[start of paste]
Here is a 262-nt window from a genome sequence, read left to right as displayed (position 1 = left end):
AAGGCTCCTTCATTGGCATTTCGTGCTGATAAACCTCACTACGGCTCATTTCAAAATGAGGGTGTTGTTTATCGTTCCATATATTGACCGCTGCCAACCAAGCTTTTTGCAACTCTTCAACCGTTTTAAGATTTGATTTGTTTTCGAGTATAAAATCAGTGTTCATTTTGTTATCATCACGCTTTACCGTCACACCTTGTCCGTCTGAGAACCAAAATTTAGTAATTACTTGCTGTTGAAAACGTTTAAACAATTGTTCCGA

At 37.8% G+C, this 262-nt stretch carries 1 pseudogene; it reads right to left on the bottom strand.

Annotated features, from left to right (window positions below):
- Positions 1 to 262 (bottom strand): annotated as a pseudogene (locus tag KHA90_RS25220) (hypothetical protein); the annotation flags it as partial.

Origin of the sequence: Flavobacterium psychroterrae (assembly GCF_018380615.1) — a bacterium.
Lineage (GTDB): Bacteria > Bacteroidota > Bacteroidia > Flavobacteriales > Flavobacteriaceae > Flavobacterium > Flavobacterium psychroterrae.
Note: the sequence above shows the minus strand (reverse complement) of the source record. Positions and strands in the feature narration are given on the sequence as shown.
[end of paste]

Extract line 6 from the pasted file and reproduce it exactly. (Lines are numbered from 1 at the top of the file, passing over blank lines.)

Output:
Origin of the sequence: Flavobacterium psychroterrae (assembly GCF_018380615.1) — a bacterium.